Wrested from promising lives: Victims from patchwork of backgrounds

People in Brussels gathered at the Place de la Bourse for a minute of silence on Thursday to pay tribute to the victims of the terror attacks.
People in Brussels gathered at the Place de la Bourse for a minute of silence on Thursday to pay tribute to the victims of the terror attacks. For The Washington Post

At least 31 people were killed in Tuesday’s attacks in Brussels, and many of the victims remain unidentified. The victims of the bombings, who were just starting their day at Brussels Airport and a subway station, represent a wide array of nationalities and backgrounds.

Volunteer for the elderly

Before Elita Borbor Weah set foot in Brussels Airport on Tuesday, her family was already in mourning.

A native of Liberia who lived in Deventer, Netherlands, Weah was on her way to the United States to attend a funeral in Rhode Island when she was killed in the attack on the airport.

A member of a large family spread across the world, Weah, 41, was one of eight siblings. Many of her relatives were to meet in Providence, Rhode Island, to attend her stepfather’s memorial. Her death was confirmed by a family member in Rhode Island.

In the moments before her death, Weah posed for a photograph in the airport, bundled up in a black winter coat and scarf. Her brother, Oscar Weah, said the photograph had been taken around 8 a.m. Tuesday. He had planned to pick her up from the airport in New York that day.

In Deventer, Elita Weah was a single mother with a 13-year-old daughter, whom family members said was in the care of a relative. Weah and her daughter were close and were always together, according to Ambrose Ajala, a family friend who shared an apartment with Weah for four years.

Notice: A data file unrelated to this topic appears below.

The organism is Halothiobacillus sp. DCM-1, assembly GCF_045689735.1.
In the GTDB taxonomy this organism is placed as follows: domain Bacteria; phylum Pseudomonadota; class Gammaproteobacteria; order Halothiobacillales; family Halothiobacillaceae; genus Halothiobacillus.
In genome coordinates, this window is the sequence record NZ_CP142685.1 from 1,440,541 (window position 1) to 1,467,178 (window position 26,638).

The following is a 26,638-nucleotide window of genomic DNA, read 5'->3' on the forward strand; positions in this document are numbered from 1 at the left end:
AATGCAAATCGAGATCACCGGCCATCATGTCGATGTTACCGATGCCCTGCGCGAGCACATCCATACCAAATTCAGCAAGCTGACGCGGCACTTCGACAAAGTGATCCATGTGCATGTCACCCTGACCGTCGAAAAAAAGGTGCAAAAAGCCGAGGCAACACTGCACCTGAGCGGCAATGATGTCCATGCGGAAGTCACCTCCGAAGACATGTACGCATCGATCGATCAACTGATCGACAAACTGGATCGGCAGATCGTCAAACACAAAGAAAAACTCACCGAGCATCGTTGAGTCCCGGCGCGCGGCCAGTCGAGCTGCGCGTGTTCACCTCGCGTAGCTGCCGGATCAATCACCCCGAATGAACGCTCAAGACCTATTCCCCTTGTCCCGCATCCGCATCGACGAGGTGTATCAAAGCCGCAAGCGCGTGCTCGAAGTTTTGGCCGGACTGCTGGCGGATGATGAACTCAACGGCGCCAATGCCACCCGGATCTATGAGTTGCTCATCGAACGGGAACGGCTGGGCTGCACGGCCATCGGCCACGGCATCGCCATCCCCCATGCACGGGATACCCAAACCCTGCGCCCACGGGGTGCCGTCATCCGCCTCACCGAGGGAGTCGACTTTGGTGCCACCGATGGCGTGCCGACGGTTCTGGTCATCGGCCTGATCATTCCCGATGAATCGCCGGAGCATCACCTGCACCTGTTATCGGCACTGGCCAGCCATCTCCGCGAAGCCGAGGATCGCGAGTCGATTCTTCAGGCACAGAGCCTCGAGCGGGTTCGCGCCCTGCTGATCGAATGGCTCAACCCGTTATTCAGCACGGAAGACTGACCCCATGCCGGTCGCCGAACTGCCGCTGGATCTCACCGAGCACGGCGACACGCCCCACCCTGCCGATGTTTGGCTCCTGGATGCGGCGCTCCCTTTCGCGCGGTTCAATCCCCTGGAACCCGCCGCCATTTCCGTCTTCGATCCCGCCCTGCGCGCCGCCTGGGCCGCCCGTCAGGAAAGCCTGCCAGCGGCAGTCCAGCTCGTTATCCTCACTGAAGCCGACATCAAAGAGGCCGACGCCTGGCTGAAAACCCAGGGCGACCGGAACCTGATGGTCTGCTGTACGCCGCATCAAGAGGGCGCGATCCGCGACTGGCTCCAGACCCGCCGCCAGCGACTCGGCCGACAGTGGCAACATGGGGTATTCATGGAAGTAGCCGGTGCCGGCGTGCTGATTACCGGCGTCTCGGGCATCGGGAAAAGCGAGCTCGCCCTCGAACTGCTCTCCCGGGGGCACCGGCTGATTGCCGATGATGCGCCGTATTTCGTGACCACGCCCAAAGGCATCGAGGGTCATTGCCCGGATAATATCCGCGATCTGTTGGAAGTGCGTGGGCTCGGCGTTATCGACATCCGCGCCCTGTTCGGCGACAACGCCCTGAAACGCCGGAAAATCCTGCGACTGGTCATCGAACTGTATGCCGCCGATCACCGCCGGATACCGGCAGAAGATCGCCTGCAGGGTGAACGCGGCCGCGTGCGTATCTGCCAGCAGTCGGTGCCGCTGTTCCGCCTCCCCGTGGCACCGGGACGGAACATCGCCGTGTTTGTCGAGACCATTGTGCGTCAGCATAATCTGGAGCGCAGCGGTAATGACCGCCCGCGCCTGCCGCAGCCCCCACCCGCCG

Weah was a talented cook who often made traditional African dishes like Jollof rice, Ajala said. She had been living in the Netherlands since 1999, after fleeing Liberia as a refugee, he said.

She spent three days a week as a volunteer for a city organization that provided social services to residents, he said. She worked mostly with older Dutch people, and she was taking lessons in Dutch to speak with them more fluently.

Law student and actor

Léopold Hecht was a second-year law student at the Université Saint-Louis in Brussels who enjoyed skiing and had a knack for acting.

In the hours after the terrorist attacks Tuesday, his name appeared on a list of missing people as friends and family sent desperate appeals for information on social media.

On Wednesday, Pierre Jadoul, president of the university, posted on Facebook that Hecht had died, calling him a “victim of the barbaric acts perpetrated on March 22 at the Maelbeek metro station.”

Many students took to Facebook to remember Hecht, 20, as a brilliant theater improviser.

“It is horrible to say that you, who made me laugh so much that night, could be wrested from such a promising life,” Martin Sas wrote on the university’s Facebook page, which became a memorial to Hecht.

Véronique Gigot described Hecht as “radiant” at an improv show on March 14. “Your sense of humor, your smile, your energy, your talent brightened up the evening,” she wrote.

Teacher at Islamic school

A gym instructor at an Islamic school in Brussels, Loubna Lafquiri was dedicated to teaching children respect for others, self-confidence, perseverance and forgiveness, all with a love and appreciation for Islam.

School officials, and her students, were surprised when she did not arrive for class Tuesday.

They later learned that she was one of the victims of the attack in the subway. Ihsane Bari, a woman who identified herself on Facebook as Lafquiri’s sister, confirmed her death Thursday night.

She called Lafquiri, the mother of three boys, “an exemplary teacher” who had been “torn from her family by cowards.”